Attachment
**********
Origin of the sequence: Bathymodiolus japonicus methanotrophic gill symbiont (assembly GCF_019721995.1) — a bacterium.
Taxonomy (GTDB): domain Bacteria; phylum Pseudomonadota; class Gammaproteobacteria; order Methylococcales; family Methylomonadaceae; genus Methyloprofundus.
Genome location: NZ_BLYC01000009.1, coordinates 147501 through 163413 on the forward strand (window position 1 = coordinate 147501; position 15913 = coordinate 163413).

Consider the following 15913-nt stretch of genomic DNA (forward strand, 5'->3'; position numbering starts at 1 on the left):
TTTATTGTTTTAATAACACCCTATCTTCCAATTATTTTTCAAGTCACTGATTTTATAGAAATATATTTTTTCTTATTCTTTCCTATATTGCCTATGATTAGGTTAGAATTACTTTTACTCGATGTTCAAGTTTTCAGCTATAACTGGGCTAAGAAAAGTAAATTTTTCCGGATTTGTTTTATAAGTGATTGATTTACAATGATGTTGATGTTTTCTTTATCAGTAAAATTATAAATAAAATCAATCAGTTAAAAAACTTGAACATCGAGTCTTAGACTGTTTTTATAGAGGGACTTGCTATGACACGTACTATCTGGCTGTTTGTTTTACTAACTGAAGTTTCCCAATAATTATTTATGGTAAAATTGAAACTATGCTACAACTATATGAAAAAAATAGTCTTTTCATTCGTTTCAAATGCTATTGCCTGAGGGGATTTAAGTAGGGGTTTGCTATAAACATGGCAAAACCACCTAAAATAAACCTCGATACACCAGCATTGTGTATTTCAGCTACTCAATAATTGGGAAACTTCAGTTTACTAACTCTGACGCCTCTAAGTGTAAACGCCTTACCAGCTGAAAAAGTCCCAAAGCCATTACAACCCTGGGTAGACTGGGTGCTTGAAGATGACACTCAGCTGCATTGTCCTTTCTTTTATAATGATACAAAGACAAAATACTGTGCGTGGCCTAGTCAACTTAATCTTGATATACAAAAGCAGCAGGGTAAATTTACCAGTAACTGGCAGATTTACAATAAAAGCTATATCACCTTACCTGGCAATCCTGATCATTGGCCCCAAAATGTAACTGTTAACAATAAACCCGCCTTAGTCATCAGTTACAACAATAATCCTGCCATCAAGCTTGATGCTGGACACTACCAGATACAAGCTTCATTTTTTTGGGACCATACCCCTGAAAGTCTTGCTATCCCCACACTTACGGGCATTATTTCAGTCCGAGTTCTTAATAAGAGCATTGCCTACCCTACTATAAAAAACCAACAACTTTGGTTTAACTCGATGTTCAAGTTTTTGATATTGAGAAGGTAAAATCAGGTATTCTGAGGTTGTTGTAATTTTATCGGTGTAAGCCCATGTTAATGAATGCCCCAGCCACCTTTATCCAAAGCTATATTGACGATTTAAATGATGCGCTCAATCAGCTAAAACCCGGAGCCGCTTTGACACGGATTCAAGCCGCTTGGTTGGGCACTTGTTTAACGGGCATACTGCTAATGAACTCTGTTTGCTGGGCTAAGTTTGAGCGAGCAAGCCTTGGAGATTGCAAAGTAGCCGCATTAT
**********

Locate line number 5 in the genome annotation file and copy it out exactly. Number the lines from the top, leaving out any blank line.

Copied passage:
TTTATTGTTTTAATAACACCCTATCTTCCAATTATTTTTCAAGTCACTGATTTTATAGAAATATATTTTTTCTTATTCTTTCCTATATTGCCTATGATTAGGTTAGAATTACTTTTACTCGATGTTCAAGTTTTCAGCTATAACTGGGCTAAGAAAAGTAAATTTTTCCGGATTTGTTTTATAAGTGATTGATTTACAATGATGTTGATGTTTTCTTTATCAGTAAAATTATAAATAAAATCAATCAGTTAAAAAACTTGAACATCGAGTCTTAGACTGTTTTTATAGAGGGACTTGCTATGACACGTACTATCTGGCTGTTTGTTTTACTAACTGAAGTTTCCCAATAATTATTTATGGTAAAATTGAAACTATGCTACAACTATATGAAAAAAATAGTCTTTTCATTCGTTTCAAATGCTATTGCCTGAGGGGATTTAAGTAGGGGTTTGCTATAAACATGGCAAAACCACCTAAAATAAACCTCGATACACCAGCATTGTGTATTTCAGCTACTCAATAATTGGGAAACTTCAGTTTACTAACTCTGACGCCTCTAAGTGTAAACGCCTTACCAGCTGAAAAAGTCCCAAAGCCATTACAACCCTGGGTAGACTGGGTGCTTGAAGATGACACTCAGCTGCATTGTCCTTTCTTTTATAATGATACAAAGACAAAATACTGTGCGTGGCCTAGTCAACTTAATCTTGATATACAAAAGCAGCAGGGTAAATTTACCAGTAACTGGCAGATTTACAATAAAAGCTATATCACCTTACCTGGCAATCCTGATCATTGGCCCCAAAATGTAACTGTTAACAATAAACCCGCCTTAGTCATCAGTTACAACAATAATCCTGCCATCAAGCTTGATGCTGGACACTACCAGATACAAGCTTCATTTTTTTGGGACCATACCCCTGAAAGTCTTGCTATCCCCACACTTACGGGCATTATTTCAGTCCGAGTTCTTAATAAGAGCATTGCCTACCCTACTATAAAAAACCAACAACTTTGGTTTAACTCGATGTTCAAGTTTTTGATATTGAGAAGGTAAAATCAGGTATTCTGAGGTTGTTGTAATTTTATCGGTGTAAGCCCATGTTAATGAATGCCCCAGCCACCTTTATCCAAAGCTATATTGACGATTTAAATGATGCGCTCAATCAGCTAAAACCCGGAGCCGCTTTGACACGGATTCAAGCCGCTTGGTTGGGCACTTGTTTAACGGGCATACTGCTAATGAACTCTGTTTGCTGGGCTAAGTTTGAGCGAGCAAGCCTTGGAGATTGCAAAGTAGCCGCATTAT